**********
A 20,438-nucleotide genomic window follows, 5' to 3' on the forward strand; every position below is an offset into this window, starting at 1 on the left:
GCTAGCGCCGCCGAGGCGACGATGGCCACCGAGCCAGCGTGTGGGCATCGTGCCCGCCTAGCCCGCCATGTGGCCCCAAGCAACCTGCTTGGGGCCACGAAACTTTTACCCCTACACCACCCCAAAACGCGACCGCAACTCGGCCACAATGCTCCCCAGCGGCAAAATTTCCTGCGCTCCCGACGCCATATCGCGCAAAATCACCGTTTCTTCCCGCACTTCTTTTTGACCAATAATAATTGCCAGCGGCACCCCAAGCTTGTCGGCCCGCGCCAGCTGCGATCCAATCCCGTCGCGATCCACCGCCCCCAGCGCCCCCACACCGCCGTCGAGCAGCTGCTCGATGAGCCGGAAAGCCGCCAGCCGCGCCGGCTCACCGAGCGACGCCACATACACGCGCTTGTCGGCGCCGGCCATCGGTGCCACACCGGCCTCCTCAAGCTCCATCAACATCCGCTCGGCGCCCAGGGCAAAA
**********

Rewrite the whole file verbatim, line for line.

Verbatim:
A 20,438-nucleotide genomic window follows, 5' to 3' on the forward strand; every position below is an offset into this window, starting at 1 on the left:
GCTAGCGCCGCCGAGGCGACGATGGCCACCGAGCCAGCGTGTGGGCATCGTGCCCGCCTAGCCCGCCATGTGGCCCCAAGCAACCTGCTTGGGGCCACGAAACTTTTACCCCTACACCACCCCAAAACGCGACCGCAACTCGGCCACAATGCTCCCCAGCGGCAAAATTTCCTGCGCTCCCGACGCCATATCGCGCAAAATCACCGTTTCTTCCCGCACTTCTTTTTGACCAATAATAATTGCCAGCGGCACCCCAAGCTTGTCGGCCCGCGCCAGCTGCGATCCAATCCCGTCGCGATCCACCGCCCCCAGCGCCCCCACACCGCCGTCGAGCAGCTGCTCGATGAGCCGGAAAGCCGCCAGCCGCGCCGGCTCACCGAGCGACGCCACATACACGCGCTTGTCGGCGCCGGCCATCGGTGCCACACCGGCCTCCTCAAGCTCCATCAACATCCGCTCGGCGCCCAGGGCAAAA